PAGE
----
ub3ratl4sf00 at gmail.com
Wed Jun 26 00:59:16 UTC 2013
You have to realize (and I can only talk about non-classified non-INFOSEC
stuff) that the JSTARS is just one big mobile observation post with IFF. It
feeds ground troops valuable targetting and recon data, yes, but at the
same time it sends anything it thinks is pertinent back to the DoD for
further analysis, and it has to be able to feed this info steadily over a
Satellite connection anywhere in the world. And from the size of the RAID
arrays on the plane, you can assume its sending some pretty massive files.
On Tue, Jun 25, 2013 at 8:50 PM, Stephen Kraus <ub3ratl4sf00 at gmail.com>wrote:
> Our SATCOM system utilizes basically two satellite channels to achieve
> ISDN capability (two 64 kb pipes) so that imagery data can be fed back to
> whoever wants it. This was our old system, via INMARSAT of Britian.
> We have a new SATCOM system, and I don't even have a clue of its
> throughput yet, but its going to be better.
> On Tue, Jun 25, 2013 at 8:46 PM, Mike Harrison <cluon at geeklabs.com> wrote:
>> Slightly off topic, but the SATCOM stuff the Air Force has is amazing.
>> Steven, What can you link to or share without fear of giving away
>> national secrets, impuning the NSA.. etc..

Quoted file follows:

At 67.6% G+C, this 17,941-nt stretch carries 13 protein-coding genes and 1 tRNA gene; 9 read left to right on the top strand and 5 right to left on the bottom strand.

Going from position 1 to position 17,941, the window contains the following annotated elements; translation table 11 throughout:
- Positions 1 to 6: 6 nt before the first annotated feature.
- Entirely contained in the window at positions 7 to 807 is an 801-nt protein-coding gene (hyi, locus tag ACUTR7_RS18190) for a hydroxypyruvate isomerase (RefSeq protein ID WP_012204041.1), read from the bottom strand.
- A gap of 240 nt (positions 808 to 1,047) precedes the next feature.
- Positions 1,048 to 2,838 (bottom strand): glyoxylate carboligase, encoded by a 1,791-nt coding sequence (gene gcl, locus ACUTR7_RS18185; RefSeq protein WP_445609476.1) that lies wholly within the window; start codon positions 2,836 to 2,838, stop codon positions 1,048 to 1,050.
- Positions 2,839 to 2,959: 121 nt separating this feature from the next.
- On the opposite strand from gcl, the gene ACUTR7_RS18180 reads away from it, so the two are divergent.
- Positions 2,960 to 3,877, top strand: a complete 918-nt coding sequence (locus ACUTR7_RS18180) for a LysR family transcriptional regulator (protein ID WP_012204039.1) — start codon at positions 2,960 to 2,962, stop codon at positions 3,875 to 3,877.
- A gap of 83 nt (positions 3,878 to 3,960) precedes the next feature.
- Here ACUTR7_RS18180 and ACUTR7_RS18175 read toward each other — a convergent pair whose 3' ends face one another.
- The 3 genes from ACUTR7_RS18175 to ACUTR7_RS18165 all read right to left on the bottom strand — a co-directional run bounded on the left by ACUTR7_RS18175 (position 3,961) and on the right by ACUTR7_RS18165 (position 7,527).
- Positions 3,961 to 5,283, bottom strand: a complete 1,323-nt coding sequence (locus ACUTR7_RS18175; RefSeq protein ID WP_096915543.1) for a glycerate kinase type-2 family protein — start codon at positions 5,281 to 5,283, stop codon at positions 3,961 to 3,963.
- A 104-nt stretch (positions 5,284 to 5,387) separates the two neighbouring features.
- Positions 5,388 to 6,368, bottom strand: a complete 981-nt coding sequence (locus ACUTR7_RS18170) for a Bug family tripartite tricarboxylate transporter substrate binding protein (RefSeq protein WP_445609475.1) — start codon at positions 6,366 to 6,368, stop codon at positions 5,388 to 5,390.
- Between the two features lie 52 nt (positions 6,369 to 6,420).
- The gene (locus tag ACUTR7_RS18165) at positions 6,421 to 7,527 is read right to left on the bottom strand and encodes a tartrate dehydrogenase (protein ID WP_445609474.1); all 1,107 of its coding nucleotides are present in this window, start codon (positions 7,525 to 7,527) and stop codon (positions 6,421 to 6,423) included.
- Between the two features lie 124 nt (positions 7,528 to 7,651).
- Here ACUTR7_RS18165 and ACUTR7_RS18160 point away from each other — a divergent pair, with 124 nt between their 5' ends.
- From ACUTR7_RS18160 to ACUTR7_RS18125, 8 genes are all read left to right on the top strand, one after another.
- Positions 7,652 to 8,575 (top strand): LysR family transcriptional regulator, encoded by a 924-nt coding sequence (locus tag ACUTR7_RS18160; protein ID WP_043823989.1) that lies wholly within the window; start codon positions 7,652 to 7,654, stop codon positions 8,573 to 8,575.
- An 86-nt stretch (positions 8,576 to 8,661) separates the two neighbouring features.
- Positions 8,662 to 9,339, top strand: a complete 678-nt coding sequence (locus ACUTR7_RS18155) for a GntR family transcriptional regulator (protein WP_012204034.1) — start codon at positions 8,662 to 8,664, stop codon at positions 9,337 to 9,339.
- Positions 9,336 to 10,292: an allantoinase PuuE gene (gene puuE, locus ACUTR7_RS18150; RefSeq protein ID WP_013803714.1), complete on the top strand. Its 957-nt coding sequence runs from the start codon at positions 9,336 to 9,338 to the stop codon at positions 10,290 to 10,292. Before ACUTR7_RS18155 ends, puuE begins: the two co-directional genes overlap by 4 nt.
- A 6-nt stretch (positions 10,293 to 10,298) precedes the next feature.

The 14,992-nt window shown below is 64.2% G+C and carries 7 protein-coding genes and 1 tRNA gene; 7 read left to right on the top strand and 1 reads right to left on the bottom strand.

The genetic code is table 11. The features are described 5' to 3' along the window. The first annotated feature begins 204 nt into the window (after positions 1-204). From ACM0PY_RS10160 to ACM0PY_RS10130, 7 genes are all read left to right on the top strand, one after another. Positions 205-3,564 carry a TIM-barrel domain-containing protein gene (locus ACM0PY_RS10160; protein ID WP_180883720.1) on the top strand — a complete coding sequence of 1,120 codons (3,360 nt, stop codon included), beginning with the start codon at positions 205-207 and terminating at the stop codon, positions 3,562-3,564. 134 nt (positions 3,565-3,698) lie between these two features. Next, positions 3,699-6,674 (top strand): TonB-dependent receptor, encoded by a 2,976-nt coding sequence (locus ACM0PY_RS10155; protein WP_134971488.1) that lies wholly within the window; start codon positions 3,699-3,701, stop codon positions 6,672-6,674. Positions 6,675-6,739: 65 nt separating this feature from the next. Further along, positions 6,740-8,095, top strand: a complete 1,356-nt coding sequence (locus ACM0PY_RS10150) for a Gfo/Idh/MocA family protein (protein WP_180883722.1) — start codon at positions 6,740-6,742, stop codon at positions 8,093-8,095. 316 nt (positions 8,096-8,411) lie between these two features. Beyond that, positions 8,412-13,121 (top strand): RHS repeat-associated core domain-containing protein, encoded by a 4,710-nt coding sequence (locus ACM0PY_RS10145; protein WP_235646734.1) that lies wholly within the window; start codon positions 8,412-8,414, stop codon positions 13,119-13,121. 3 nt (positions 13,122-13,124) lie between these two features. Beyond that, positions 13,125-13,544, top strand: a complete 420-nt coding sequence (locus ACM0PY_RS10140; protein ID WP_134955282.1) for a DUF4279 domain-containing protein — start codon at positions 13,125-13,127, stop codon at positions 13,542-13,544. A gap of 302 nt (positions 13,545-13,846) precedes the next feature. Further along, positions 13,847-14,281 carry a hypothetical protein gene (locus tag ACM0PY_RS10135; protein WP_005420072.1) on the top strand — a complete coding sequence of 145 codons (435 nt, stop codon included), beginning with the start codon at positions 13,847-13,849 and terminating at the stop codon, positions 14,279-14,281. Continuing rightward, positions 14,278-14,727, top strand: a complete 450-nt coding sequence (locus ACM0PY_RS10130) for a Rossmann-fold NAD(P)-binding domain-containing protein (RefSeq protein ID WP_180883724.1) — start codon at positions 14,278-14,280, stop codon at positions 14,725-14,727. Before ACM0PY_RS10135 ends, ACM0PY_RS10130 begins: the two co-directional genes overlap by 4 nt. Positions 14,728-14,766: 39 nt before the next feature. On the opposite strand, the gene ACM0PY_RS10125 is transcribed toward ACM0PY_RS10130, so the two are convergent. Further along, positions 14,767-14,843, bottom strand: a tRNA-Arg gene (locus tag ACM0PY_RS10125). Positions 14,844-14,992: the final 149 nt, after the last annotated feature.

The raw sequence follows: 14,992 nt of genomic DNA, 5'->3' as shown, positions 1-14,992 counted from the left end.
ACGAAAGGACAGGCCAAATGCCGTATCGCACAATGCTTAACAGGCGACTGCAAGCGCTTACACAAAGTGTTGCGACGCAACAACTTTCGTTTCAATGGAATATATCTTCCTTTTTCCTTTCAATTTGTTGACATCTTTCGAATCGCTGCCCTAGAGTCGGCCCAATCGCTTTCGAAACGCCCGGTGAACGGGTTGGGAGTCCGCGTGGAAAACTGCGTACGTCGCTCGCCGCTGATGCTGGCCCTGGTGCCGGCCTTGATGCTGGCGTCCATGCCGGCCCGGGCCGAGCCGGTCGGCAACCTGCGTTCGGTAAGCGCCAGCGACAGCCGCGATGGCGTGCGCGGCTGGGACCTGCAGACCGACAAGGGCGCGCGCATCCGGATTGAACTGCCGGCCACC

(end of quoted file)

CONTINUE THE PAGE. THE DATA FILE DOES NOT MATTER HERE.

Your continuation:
>> I'm interested in many ways... for example, I know we have a utility in
>> W. Africa using Sat coms to use Juice and are impressed with how it works
>> in a high latency environment. I know they are on 64k links with 150ms to
>> 300ms round trips.
>> From memory: 64k might be expressed as one half an ISDN connection,
>> ISDN is 2 B's (64k each) and a D or lower rate data/signalling channel.
>> Multiple B's (64k) can be bonded together for aggregate bandwidth
>> with that D (data) channel providing sync and bonding info.
>> I can see where that same structure could be used for any communications
>> medium, just kind of suprised that it is. I'd like to know what the useful
>> typical limits are in the military variations.
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>> Chugalug at chugalug.org
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